774 F.2d 1309 (5th Cir. 1985), 84-1212, Muzyka v. Remington Arms Co., Inc.
|Citation:||774 F.2d 1309|
|Party Name:||Dawn MUZYKA, Plaintiff-Appellant, v. REMINGTON ARMS CO., INC., Defendant-Appellee.|
|Case Date:||October 25, 1985|
|Court:||United States Courts of Appeals, Court of Appeals for the Fifth Circuit|
Joe K. Longley, Austin, Tex., Jack Welch, Marlin, Tex., Mark L. Kincaid, Austin, Tex., for plaintiff-appellant.
Hilton H. Howell, Waco, Tex., for defendant-appellee.
Before GEE, POLITZ and WILLIAMS, Circuit Judges.
POLITZ, Circuit Judge.
The sole issue presented on this appeal is whether the trial court erred in excluding, under Rule 407 of the Federal Rules of Evidence, evidence of a subsequent design change to a rifle. In this diversity jurisdiction strict liability case, Dawn Muzyka seeks recovery from Remington Arms Co., Inc., for injuries sustained as a consequence of an accidental firing of a Remington 700 ADL, .22-250 calibre, magazine-fed bolt-action rifle. In her state court complaint, removed by Remington to federal court, Muzyka contended that the two-position, bolt-lock safety on the rifle was defectively designed and unreasonably dangerous. The jury returned a verdict in favor of Remington. Muzyka appeals the denial of her motion for new trial. We vacate and remand.
On August 16, 1981, a few days after the death of her husband, Mrs. Muzyka was packing, preparatory to moving with her three small children to live with her grandparents. The packing was being assisted by other family members, including her stepfather, David Melton. Melton first removed and packed two guns from a gun cabinet and then reached the rifle in question. Not knowing if the rifle was loaded, Melton partially opened the bolt to examine the chamber and magazine. Seeing one or more rounds, Melton fully opened the bolt in order to unload the weapon. On this particular Remington rifle, which then employed a two-position, bolt-lock safety, it was necessary to place the safety in the "fire" position in order to work the bolt. Since this model did not have a floor-plate, which would have permitted the emptying of the magazine from underneath without taking the gun off safety, the rifle could only be unloaded by working the bolt, with the safety off, thereby ejecting the shells. Melton testified that he first ejected three shells and, believing the rifle empty, pushed the bolt forward and began to turn the bolt down, toward the locked position, when the rifle fired. The bullet ricocheted and struck Dawn Muzyka.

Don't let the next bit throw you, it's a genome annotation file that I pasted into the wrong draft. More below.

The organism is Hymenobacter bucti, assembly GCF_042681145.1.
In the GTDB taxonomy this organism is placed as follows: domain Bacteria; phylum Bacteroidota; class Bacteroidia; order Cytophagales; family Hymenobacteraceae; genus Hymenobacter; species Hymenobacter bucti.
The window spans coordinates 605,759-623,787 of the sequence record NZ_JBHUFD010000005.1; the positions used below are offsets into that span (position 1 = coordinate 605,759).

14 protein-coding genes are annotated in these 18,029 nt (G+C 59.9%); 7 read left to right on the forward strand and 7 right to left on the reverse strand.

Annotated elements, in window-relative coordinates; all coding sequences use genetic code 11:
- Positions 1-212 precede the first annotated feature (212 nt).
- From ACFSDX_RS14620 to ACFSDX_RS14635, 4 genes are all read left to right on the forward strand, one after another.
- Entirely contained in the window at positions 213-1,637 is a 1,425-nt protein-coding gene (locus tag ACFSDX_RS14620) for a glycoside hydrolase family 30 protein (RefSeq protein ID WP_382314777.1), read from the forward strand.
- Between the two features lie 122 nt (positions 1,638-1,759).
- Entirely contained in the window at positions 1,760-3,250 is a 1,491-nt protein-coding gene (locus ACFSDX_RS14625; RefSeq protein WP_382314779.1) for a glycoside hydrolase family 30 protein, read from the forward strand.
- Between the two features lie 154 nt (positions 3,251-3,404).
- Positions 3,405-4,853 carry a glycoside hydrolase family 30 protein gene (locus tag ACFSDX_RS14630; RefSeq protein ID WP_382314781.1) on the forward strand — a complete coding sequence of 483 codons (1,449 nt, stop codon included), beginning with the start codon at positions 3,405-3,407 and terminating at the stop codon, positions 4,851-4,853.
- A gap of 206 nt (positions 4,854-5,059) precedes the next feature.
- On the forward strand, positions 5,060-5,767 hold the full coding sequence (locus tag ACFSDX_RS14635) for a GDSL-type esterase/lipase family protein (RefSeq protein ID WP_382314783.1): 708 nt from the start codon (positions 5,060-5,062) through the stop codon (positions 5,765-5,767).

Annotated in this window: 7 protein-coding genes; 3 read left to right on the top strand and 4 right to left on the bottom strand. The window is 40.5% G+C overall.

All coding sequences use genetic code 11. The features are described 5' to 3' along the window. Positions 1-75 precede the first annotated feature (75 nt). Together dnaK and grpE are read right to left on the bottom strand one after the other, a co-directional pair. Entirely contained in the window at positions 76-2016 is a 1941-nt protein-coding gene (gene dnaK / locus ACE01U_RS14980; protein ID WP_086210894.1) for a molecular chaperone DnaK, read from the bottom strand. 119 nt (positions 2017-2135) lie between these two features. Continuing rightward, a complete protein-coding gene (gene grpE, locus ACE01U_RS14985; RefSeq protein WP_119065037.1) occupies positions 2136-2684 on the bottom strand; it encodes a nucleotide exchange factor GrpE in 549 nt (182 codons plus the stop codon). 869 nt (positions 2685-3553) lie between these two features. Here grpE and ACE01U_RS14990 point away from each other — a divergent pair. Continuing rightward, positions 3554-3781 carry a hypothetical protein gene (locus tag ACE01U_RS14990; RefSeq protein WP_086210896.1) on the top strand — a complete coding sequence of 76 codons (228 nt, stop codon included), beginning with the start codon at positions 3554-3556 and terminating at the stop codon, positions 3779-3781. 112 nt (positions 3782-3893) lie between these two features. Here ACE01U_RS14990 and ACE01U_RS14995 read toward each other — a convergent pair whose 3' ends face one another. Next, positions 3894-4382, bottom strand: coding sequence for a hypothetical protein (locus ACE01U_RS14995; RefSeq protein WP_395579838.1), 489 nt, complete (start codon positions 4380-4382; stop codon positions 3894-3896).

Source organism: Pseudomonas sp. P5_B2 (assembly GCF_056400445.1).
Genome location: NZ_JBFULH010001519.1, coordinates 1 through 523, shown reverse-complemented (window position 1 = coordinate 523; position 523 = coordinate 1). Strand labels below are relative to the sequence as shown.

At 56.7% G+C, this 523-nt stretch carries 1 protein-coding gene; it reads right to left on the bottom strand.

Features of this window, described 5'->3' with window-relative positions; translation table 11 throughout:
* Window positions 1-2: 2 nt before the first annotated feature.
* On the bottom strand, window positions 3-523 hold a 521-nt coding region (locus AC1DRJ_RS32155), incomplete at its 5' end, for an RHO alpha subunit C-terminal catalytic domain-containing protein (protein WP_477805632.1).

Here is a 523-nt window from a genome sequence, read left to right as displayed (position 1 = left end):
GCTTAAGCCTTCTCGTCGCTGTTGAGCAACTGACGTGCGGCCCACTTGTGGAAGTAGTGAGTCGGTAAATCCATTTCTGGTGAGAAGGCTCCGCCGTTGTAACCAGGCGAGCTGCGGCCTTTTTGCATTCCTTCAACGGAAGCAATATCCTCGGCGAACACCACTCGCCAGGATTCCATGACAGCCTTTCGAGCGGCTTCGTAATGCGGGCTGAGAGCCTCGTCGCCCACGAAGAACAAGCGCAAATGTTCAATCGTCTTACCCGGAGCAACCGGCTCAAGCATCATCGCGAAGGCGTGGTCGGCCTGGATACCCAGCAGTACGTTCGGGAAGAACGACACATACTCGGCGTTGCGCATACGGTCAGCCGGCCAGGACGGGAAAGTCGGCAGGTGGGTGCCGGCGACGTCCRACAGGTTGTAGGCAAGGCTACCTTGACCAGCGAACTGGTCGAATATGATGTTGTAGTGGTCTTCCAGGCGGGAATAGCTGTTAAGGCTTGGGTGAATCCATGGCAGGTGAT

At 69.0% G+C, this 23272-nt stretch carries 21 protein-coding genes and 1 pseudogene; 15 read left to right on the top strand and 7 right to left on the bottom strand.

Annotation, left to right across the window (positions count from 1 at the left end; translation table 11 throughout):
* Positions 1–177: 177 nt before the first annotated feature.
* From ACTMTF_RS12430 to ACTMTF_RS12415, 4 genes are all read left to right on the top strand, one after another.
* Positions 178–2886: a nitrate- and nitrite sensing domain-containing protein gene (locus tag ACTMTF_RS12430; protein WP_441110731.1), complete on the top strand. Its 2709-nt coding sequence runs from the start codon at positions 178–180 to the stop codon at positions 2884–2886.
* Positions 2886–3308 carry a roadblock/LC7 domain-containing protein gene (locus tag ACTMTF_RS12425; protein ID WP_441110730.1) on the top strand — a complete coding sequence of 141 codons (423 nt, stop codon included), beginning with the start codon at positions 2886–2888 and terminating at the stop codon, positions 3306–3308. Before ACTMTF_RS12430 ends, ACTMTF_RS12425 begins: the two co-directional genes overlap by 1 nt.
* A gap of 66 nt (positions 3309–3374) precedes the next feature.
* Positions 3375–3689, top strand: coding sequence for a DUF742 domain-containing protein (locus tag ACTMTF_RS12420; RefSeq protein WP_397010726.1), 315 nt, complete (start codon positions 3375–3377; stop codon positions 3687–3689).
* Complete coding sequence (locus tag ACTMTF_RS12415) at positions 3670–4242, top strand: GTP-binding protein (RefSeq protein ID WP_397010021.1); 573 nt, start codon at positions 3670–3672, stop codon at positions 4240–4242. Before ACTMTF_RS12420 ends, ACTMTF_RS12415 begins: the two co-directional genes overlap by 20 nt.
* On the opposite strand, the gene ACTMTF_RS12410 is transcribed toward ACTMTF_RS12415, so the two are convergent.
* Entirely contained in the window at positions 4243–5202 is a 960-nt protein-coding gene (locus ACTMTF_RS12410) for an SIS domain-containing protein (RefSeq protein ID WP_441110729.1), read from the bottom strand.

Muzyka claimed that the rifle was unreasonably dangerous because the bolt-action design required that the rifle be placed in the "fire" position, i.e., the safety-off position, before it could be unloaded. A few months after the subject accident, Remington adopted a new design for its Model 700 series which now permits the working of the bolt to unload the weapon with the safety on. It is no longer necessary to put this rifle in the ready-to-fire position in order to unload it.
The jury received evidence of the rifle's bolt-action design but the court excluded evidence of the new design. By an in limine motion, Remington secured this exclusion of evidence under Fed.R.Evid. 407. 1 We find no error in that exclusion.
The excellence of the safety features of the Remington Model 700 rifle constituted the core of the defense. In the opening statement, defense counsel informed the jury of Remington's defense, stating: "We contend under the evidence that we expect you to hear that the Remington Model 700 rifle is one of the most popular, best, strongest, safest rifles that has been manufactured on the market." Remington offered testimony that the two-position, bolt-lock safety was the best safety available--indeed, that it was the best and the safest rifle on the market. As this evidence was offered by Remington, counsel for Muzyka sought to introduce evidence of the subsequent design change to impeach the assertions
of the bolt-action's superior safety characteristics. The trial court excluded this evidence when offered for impeachment purposes.
In an effort to capture the importance attached to this evidence of excellence, and to reflect plaintiff counsel's repeated...
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